I think it might be time to stop reading the names and interrupting news coverage to cover the memorial services. I know, it sounds completely insensitive and I don't mean it to be. But if we really want to honor these people, whose lives were cut short by maniacs with no regard for human life, then why don't we finish the new World Trade Center like we said we would all those years ago? Oh, right...stupid petty business squabbles got in the way, and instead of completing a true tribute to those who lost their lives, we continue with media spectacle. Also, if you look at your calendar, you might see today labeled as "Patriot's Day". Why don't you give everyone the day off, for reflection and ponderance, especially since you feel you should be running the coverage of the whole memorial service? Patriot's Day is nothing more than a Hallmark holiday, and it feels like a slap in the face to those who lost people on this solemn day. I would hate it if someone sent me a "Patriot's Day" card, which basically is a "Sorry your husband/wife/loved ones died on this day and it was politically and commercially exploited for personal means" card. I'm not saying to stop having memorial services, I'm saying we should stop televising them and making a big deal about it.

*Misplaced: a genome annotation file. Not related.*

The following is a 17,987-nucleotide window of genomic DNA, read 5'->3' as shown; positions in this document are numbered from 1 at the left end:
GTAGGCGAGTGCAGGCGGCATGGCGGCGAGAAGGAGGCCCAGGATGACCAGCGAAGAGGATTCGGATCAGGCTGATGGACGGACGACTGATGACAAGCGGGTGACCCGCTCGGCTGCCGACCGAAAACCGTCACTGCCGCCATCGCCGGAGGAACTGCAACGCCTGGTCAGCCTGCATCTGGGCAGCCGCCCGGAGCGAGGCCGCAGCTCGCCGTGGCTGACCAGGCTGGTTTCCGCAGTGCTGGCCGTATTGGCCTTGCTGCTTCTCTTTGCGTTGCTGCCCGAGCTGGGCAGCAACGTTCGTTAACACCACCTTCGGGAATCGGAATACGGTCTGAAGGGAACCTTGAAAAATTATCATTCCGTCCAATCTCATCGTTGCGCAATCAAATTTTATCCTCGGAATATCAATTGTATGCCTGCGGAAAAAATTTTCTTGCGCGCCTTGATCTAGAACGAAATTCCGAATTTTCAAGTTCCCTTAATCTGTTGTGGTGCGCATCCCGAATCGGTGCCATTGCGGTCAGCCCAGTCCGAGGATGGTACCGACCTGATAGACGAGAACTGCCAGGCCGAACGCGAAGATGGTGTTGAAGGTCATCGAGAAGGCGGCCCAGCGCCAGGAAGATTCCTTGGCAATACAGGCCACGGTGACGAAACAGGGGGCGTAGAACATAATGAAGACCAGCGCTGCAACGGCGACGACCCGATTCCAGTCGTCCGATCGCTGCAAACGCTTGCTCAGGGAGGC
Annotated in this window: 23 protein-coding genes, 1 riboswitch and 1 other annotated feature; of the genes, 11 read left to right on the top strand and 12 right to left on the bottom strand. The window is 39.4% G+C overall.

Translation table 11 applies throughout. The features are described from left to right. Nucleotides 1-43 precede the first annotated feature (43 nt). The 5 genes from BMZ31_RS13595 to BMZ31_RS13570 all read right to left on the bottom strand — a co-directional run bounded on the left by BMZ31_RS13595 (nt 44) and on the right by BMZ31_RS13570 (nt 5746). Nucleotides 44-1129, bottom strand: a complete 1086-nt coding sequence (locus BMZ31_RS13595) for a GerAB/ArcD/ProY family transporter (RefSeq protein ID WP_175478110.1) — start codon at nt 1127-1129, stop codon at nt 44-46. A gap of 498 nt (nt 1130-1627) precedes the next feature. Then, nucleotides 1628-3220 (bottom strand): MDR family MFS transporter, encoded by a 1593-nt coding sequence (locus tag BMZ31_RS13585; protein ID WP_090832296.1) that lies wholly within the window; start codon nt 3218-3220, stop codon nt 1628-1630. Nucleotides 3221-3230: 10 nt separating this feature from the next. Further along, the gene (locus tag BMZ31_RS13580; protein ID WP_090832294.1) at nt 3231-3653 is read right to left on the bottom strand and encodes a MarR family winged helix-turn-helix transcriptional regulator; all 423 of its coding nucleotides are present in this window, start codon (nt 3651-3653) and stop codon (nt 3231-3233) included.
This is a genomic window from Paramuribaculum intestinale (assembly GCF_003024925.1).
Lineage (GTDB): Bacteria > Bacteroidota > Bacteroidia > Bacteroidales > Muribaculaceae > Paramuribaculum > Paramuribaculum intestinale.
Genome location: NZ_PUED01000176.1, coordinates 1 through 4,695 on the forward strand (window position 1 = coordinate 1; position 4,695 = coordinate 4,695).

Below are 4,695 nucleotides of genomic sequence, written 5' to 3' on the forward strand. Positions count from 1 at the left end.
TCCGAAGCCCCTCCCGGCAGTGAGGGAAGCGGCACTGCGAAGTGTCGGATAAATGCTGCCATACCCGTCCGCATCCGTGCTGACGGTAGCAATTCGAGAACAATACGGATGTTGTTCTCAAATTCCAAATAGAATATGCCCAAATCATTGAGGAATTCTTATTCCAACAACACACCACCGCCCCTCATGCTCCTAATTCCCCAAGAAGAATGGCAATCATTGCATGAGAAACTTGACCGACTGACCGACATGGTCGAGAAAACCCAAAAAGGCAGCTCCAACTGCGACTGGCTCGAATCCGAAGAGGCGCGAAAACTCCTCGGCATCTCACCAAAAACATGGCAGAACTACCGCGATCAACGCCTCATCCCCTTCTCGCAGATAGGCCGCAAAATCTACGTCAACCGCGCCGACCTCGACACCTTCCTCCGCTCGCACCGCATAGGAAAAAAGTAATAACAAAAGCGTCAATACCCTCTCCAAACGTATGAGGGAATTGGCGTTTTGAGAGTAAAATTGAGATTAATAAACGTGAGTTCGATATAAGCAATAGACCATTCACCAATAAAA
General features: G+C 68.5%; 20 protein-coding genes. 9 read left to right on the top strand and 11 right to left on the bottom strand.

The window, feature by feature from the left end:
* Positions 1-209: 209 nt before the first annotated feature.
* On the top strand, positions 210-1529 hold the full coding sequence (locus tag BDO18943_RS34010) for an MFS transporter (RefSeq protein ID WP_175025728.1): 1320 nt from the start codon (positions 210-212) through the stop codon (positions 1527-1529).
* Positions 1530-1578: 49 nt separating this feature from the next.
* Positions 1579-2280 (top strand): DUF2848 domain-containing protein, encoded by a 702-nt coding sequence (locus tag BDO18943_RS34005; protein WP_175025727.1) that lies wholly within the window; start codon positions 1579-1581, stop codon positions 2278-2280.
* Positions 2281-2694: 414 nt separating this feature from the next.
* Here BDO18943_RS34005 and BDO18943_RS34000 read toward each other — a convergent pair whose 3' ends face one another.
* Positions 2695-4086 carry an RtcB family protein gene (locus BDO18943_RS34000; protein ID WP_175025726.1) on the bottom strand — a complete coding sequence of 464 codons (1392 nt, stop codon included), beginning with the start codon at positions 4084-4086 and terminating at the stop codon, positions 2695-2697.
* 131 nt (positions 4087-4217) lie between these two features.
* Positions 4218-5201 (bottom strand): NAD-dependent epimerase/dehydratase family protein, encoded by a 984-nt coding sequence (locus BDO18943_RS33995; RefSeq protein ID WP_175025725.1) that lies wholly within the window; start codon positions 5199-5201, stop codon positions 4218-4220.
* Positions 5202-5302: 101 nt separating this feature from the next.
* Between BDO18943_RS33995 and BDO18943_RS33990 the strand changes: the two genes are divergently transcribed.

People still go to work, kids still go to school, students still have classes, life has gone on. I'm sick of this "Never Forget" slogan rhetoric. Of course we'll never forget! It's kinda hard to forget anything when someone's shoving it down your throat fifteen million times. I'm not saying we should "get over" 9/11, but I am saying we shouldn't allow ourselves as a country to be consumed with the fear and hatred of the past. The Bush Administration let us wallow in it for eight long years, and what did we get for it? A harshly divided nation that had a couple months of unity and peace, followed by a lengthy and costly war that has cost us more lives than we lost on that very day when the world stopped turning.